Why You Shouldn’t Have Classroom Rules

February 6, 2019      0
Most of the brigade who have completed schooling a decade ago would be aghast at the concept of no rules in class. But you heard right, the modern methodology is to have no rules at all. Some educationists have challenged the age old practice of established classroom rules and reached some pretty uncomfortable conclusions. The approach is time intensive and needs a huge amount of resources in terms of teacher attention, but if pursued correctly can yield superlative results. Dismantling rules to create a productive learning community The teacher is often daunted when asked to conduct a class devoid of rules. It sounds a little improbable, but the principle is to decentralize the power centre who is traditionally the teacher. The teacher and students come together and help form the broad underlying principles that would help govern the class. Gone are the conventional bathroom use rules, the not eating in class rules, the normal class appropriate behaviour rules. In that place there is established a core classroom committee ethos, where students are equal stakeholders. The first step is to identify the values represented by the school, the teacher and the class as a whole. These are best derived from concepts of social and gender equity.  The next step is to assemble the ideas into a semblance of a norm. The teacher can interact with the students and collect feedback about how habits, behaviour patterns, and verbal contributions were in sync with the general principles agreed on. This creates awareness in the student’s mind about the value system he should adhere to and the class appropriate behaviour that he needs to emulate. Homework is often a debatable part of the negotiations. But studies show that no punishment but acknowledging in class that there is no work done, often prods the child to be on time with assignments. The general consensus seems to be that students should be respectful to their own selves. This makes them able to participate in community activities. It helps one to help others, and the teacher is seen not as a symbol of authority but as a learner and mentor. The idea is to be engaged in class. There should be active participation and a pluralistic community should evolve. Informed conversation gives rise to debates and in-depth study, and that requires a modicum of preparedness. This encourages the student to be prepared with lessons, and also place their arguments and opinions freely in front of the class. The last principle that defines the ‘no rules’ classroom is the need for courage. The students and the teacher need to be able to acknowledge in the class that there is a skill or knowledge gap. Once acknowledged, the gap can be filled. Why You Shouldn’t Have Classroom Rules

Most of the brigade who have completed schooling a decade ago would be aghast at the concept of no rules in class. But you heard right, the modern methodology is to have no rules at all. Some educationists have challenged the age old practice of established classroom rules and reached some pretty uncomfortable conclusions. The approach is time intensive and needs a huge amount of resources in terms of teacher attention, but if pursued correctly can yield superlative results.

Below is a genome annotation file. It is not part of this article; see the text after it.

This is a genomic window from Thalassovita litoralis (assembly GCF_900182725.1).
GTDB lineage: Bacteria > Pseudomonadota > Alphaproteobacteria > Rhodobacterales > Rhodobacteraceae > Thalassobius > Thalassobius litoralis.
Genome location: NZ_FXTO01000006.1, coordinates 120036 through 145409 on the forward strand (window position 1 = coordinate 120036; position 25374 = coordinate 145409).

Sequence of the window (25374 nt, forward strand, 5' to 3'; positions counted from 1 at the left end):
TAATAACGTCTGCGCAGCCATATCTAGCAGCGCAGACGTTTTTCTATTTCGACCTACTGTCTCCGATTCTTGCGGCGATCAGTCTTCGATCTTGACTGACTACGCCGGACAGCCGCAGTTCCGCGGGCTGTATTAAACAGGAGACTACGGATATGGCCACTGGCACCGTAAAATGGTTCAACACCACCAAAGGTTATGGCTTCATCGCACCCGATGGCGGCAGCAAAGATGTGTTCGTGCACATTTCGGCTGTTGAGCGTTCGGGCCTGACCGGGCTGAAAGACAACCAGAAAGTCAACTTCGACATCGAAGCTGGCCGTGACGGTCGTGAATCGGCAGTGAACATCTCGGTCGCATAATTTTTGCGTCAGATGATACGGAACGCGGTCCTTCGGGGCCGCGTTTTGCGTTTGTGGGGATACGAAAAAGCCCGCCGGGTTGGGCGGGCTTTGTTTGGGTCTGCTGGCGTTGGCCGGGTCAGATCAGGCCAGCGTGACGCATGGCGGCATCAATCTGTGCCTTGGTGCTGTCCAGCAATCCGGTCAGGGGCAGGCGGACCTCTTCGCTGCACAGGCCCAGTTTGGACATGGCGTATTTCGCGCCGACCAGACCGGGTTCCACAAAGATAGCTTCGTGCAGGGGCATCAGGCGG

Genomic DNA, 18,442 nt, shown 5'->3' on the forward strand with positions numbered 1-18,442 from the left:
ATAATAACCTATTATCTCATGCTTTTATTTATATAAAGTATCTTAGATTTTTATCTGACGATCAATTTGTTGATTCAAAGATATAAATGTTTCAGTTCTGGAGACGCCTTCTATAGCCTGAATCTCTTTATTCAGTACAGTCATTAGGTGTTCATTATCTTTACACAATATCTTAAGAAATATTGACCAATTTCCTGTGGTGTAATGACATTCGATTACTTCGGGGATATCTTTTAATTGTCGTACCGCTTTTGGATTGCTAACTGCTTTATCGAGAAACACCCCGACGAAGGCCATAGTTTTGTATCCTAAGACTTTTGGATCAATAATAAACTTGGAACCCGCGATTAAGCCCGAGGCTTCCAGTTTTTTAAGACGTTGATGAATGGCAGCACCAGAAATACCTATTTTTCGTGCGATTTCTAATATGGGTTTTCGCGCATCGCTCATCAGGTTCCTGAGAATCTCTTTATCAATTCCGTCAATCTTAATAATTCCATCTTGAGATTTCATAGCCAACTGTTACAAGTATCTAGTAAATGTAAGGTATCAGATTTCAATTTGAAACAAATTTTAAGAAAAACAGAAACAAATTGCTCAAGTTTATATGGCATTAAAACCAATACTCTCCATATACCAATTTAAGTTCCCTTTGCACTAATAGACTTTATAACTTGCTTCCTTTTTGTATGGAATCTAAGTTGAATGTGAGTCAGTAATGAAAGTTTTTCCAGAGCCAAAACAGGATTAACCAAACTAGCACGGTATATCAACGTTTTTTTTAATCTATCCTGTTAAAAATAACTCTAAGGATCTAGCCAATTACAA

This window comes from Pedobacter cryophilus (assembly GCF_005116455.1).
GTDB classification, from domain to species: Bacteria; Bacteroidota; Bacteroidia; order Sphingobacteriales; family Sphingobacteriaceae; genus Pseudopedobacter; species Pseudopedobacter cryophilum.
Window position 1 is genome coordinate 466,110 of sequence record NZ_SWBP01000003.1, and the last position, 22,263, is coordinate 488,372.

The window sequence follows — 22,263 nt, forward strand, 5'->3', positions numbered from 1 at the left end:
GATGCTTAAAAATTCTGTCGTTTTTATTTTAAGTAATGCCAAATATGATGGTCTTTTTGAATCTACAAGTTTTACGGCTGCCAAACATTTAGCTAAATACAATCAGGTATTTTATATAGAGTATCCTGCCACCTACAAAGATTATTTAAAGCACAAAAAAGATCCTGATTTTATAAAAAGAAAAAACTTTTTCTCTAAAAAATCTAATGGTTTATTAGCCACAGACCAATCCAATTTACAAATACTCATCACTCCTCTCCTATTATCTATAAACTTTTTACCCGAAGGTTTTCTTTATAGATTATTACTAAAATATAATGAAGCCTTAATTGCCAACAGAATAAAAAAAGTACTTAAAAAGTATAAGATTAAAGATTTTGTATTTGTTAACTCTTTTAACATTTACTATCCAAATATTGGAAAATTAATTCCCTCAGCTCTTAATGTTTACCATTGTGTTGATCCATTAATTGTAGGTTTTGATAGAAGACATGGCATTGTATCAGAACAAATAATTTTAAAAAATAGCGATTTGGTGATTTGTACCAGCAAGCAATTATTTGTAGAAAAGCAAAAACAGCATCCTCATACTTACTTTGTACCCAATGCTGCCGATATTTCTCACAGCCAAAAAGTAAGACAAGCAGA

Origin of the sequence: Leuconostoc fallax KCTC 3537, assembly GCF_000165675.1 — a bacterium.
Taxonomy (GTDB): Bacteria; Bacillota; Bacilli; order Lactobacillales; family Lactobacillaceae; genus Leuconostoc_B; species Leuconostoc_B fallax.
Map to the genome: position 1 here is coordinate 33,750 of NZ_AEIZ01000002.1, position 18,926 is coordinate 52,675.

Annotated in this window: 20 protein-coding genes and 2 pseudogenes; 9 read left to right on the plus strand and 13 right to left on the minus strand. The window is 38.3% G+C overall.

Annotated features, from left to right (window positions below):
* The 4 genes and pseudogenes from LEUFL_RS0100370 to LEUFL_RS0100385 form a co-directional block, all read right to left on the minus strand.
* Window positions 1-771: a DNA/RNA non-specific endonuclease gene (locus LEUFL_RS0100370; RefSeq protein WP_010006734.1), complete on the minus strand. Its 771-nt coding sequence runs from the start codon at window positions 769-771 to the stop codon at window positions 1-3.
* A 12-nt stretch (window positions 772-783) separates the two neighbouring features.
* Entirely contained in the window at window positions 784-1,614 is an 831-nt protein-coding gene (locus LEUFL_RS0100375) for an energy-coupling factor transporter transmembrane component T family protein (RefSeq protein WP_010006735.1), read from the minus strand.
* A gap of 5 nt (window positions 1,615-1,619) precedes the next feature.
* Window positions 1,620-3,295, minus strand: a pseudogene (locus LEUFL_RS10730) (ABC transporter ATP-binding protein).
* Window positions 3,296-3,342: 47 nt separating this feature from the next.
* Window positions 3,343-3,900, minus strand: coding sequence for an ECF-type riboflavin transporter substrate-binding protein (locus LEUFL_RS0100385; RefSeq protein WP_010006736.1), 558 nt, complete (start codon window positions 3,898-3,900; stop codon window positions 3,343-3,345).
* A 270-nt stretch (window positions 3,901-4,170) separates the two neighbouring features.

Dismantling rules to create a productive learning community
The teacher is often daunted when asked to conduct a class devoid of rules. It sounds a little improbable, but the principle is to decentralize the power centre who is traditionally the teacher. The teacher and students come together and help form the broad underlying principles that would help govern the class. Gone are the conventional bathroom use rules, the not eating in class rules, the normal class appropriate behaviour rules. In that place there is established a core classroom committee ethos, where students are equal stakeholders.

  • The first step is to identify the values represented by the school, the teacher and the class as a whole. These are best derived from concepts of social and gender equity. 
  • The next step is to assemble the ideas into a semblance of a norm. The teacher can interact with the students and collect feedback about how habits, behaviour patterns, and verbal contributions were in sync with the general principles agreed on. This creates awareness in the student’s mind about the value system he should adhere to and the class appropriate behaviour that he needs to emulate.
  • Homework is often a debatable part of the negotiations. But studies show that no punishment but acknowledging in class that there is no work done, often prods the child to be on time with assignments.
  • The general consensus seems to be that students should be respectful to their own selves. This makes them able to participate in community activities. It helps one to help others, and the teacher is seen not as a symbol of authority but as a learner and mentor.
  • The idea is to be engaged in class. There should be active participation and a pluralistic community should evolve.
  • Informed conversation gives rise to debates and in-depth study, and that requires a modicum of preparedness. This encourages the student to be prepared with lessons, and also place their arguments and opinions freely in front of the class.

The last principle that defines the ‘no rules’ classroom is the need for courage. The students and the teacher need to be able to acknowledge in the class that there is a skill or knowledge gap. Once acknowledged, the gap can be filled.

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